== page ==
Tax issues and incentives arising from assignment and licensing of IP
Produced in partnership with Anne Fairpo

The following Tax practice note produced in partnership with Anne Fairpo provides comprehensive and up to date legal information covering:

  • Tax issues and incentives arising from assignment and licensing of IP
  • Assignment of IP
  • Corporate intangibles rules
  • Individuals and other non-corporates, and pre-1 April 2002 IP assets outside the corporate intangibles regime
  • Stamp duty
  • Licensing of IP
  • Royalties
  • Restrictions for those exploiting IP developed by others
  • VAT
  • Cross-border—businesses
  • More...

Tax issues and incentives arising from assignment and licensing of IP

The UK has two approaches to taxing IP transactions:

  1. the corporate intangibles tax rules: these apply to IP created or acquired by a company on or after 1 April 2002 (unless the asset was acquired before 1 July 2020 from a related party that owned the asset before 1 April 2002). These rules generally follow the accounting treatment of the IP and, in particular, allow the company to write off the cost of acquisition of IP against tax over its useful economic life through amortisation deductions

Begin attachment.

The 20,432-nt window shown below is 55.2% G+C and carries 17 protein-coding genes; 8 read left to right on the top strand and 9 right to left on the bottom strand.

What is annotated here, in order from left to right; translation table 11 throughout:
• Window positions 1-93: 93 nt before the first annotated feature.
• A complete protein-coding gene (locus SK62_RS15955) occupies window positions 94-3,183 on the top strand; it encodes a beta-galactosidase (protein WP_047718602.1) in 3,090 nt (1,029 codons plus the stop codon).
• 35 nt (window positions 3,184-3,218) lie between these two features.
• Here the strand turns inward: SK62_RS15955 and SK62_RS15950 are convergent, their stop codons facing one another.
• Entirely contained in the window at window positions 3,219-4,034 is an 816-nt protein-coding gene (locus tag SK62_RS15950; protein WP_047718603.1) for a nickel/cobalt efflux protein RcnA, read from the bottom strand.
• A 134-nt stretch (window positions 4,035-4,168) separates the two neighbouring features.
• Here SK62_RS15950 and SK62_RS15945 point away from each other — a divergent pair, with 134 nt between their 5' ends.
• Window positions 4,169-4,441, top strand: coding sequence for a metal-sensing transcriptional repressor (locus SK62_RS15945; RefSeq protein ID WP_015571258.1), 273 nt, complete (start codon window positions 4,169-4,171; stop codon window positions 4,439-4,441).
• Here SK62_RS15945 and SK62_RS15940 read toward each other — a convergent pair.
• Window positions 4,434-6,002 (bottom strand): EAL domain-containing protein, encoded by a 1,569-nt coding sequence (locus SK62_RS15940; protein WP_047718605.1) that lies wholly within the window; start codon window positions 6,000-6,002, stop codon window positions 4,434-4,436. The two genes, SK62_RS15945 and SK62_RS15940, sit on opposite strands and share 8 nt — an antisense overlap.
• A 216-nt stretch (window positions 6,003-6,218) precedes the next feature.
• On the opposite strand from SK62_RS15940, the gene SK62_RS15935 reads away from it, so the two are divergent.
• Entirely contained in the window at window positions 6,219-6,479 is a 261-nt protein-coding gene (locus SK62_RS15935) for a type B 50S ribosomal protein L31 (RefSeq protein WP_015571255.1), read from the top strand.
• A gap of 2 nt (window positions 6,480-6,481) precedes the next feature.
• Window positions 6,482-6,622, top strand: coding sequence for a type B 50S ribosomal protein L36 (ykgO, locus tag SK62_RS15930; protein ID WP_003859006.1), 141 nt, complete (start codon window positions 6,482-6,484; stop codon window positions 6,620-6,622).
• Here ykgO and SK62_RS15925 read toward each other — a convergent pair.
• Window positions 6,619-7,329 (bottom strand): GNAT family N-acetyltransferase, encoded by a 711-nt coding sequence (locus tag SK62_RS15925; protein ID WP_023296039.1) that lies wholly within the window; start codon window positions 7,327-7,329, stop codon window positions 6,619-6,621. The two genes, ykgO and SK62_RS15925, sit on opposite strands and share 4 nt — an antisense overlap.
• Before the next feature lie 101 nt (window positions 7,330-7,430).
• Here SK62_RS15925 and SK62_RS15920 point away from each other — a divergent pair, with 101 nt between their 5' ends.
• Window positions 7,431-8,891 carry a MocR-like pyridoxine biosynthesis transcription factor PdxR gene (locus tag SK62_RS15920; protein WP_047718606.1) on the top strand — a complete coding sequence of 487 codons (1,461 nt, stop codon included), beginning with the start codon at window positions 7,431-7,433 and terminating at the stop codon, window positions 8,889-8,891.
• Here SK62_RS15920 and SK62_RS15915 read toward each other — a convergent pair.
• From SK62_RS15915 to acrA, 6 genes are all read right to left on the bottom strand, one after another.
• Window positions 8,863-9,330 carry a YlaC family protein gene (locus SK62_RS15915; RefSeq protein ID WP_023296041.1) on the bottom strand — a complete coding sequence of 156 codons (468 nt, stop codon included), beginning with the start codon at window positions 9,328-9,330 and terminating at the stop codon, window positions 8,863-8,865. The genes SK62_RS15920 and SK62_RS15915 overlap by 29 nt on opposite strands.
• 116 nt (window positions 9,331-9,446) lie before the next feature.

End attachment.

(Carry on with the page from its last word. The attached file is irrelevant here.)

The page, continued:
2. a mixture of general tax rules, with a few specific IP rules: these apply to IP owned by individuals and non-corporate entities, and to IP assets created or acquired by a company before 1 April 2002 (or acquired before 1 July 2020 from a related party that owned the asset before 1 April 2002). These do not specifically follow the accounting treatment, provide very little deduction for the costs of acquiring IP, and are found in various places around the Taxes Acts

In most cases, it will be obvious whether a company’s IP assets are pre- or post-1 April 2002 but some care needs to be taken to trace ownership where assets have been acquired from related parties, to determine whether the asset was created by the related party

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